From the No. 1 bestselling author of What If? - the man who created xkcd and explained the laws of science with cartoons - comes a series of brilliantly simple diagrams ('blueprints' if you want to be complicated about it) that show how important things work: from the nuclear bomb to the biro.
It's good to know what the parts of a thing are called, but it's much more interesting to know what they do. Richard Feynman once said that if you can't explain something to a first-year student, you don't really get it. In Thing Explainer, Randall Munroe takes a quantum leap past this: he explains things using only drawings and a vocabulary of just our 1,000 (or the ten hundred) most common words.
Many of the things we use every day - like our food-heating radio boxes ('microwaves'), our very tall roads ('bridges'), and our computer rooms ('datacentres') - are strange to us. So are the other worlds around our sun (the solar system), the big flat rocks we live on (tectonic plates), and even the stuff inside us (cells). Where do these things come from? How do they work? What do they look like if you open them up? And what would happen if we heated them up, cooled them down, pointed them in a different direction, or pressed this button?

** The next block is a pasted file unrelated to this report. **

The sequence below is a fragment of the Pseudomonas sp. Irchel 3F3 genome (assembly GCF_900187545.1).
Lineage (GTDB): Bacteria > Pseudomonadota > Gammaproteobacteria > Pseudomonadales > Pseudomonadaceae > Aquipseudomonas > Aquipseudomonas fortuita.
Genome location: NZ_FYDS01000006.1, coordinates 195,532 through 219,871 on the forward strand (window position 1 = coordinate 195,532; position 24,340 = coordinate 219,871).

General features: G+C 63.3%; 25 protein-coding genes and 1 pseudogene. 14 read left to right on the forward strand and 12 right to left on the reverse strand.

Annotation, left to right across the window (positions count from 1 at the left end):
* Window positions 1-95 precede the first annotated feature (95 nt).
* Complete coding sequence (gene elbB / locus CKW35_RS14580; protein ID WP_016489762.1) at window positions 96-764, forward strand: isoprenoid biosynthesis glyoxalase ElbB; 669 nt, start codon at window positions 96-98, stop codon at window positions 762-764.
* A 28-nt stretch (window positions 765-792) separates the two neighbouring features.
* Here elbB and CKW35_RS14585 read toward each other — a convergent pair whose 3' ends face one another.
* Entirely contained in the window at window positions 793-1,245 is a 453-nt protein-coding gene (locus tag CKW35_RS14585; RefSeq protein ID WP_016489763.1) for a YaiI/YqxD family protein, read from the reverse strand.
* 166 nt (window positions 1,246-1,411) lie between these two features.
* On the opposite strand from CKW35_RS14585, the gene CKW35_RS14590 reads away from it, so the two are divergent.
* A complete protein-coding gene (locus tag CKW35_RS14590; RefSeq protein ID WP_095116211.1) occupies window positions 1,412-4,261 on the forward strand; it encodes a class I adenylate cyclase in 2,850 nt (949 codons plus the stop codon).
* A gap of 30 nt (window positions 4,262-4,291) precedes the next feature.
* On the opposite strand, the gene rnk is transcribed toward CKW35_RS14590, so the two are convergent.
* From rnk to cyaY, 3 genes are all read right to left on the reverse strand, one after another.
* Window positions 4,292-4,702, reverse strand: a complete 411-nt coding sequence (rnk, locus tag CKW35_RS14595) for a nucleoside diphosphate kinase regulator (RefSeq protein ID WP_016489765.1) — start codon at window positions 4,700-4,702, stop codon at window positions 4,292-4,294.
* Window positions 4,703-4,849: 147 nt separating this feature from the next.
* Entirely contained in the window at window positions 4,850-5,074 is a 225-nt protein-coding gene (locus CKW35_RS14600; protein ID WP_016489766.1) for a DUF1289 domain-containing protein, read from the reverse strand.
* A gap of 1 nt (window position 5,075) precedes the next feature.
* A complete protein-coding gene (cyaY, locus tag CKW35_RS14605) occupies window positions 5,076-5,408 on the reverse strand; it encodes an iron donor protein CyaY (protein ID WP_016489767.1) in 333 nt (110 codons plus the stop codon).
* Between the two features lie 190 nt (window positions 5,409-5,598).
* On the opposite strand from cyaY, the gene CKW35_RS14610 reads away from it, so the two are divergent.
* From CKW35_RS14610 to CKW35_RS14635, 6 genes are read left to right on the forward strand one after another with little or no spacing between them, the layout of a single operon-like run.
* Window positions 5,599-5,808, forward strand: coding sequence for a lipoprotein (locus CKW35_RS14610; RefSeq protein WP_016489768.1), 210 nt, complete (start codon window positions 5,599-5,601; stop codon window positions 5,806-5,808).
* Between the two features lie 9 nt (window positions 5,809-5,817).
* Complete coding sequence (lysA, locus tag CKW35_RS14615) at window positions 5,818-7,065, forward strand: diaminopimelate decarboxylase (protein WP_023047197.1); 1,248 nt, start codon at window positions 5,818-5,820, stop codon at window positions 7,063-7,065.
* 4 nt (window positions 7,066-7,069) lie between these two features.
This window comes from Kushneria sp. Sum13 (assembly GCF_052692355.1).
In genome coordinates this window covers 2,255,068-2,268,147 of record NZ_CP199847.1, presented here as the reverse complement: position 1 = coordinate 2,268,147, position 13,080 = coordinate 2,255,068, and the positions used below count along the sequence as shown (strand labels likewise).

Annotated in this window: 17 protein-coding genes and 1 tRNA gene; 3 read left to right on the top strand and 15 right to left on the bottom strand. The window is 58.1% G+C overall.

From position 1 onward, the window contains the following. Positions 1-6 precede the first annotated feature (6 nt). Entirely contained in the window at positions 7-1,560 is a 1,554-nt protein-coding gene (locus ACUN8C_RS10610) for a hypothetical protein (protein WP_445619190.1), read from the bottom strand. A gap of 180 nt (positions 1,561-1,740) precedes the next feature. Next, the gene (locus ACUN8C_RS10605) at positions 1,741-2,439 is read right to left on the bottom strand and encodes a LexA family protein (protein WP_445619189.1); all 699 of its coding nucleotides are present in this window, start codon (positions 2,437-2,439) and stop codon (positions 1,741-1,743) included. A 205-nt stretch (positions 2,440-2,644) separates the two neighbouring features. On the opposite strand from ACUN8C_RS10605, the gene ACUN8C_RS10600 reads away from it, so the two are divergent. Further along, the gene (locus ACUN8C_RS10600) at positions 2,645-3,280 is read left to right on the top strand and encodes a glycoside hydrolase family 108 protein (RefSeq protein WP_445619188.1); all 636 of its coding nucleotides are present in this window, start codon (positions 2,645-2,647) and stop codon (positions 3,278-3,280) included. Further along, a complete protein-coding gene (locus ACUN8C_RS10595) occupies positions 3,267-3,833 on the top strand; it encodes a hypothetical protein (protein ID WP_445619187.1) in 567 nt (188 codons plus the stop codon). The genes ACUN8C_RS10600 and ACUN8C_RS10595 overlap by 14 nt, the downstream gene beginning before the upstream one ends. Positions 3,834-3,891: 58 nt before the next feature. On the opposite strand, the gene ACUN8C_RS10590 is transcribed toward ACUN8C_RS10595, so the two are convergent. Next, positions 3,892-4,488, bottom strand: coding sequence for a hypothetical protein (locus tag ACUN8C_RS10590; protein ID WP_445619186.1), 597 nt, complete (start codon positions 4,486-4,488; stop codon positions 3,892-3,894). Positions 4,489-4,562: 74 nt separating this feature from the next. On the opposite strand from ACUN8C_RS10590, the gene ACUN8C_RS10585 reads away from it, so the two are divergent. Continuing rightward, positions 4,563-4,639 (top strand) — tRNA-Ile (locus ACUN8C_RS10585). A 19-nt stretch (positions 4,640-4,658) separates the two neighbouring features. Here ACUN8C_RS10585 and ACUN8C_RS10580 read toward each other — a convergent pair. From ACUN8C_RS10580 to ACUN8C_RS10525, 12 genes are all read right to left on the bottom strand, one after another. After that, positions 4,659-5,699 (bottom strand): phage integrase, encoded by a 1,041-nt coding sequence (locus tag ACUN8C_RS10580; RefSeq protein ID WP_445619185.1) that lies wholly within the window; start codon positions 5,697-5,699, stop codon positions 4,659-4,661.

In Thing Explainer, Munroe gives us the answers to these questions and many, many more. Funny, interesting, and always understandable, this book is for anyone -- age 5 to 105 -- who has ever wondered how things work, and why.
A brilliant concept. If you can't explain something simply, you don't really understand it. And Randall Munroe is the perfect guy to take on a project like this . . . If you know Munroe's previous work, it will come as no surprise that parts of Thing Explainer are laugh-out-loud funny . . . filled with cool basic knowledge about how the world works. If one of Munroe's drawings inspires you to go learn more about a subject - including a few extra terms - then he will have done his job. He has written a wonderful guide for curious minds BILL GATES
Randall Munroe begann seine Karriere als Physiker im Langley Research Center der NASA, wo er Roboter baute und entwickelte. 2006 verließ er die NASA, um ausschließlich Webcomics und Infographiken zu schreiben und zu zeichnen. Er ist ein wandelndes Lexikon der Naturkatastrophen, hat ein Kugelbad im Wohnzimmer, lässt Drachen steigen, um Luftaufnahmen zu machen, und schafft den Zauberwürfel in einer guten Minute. Er lebt in Massachusetts.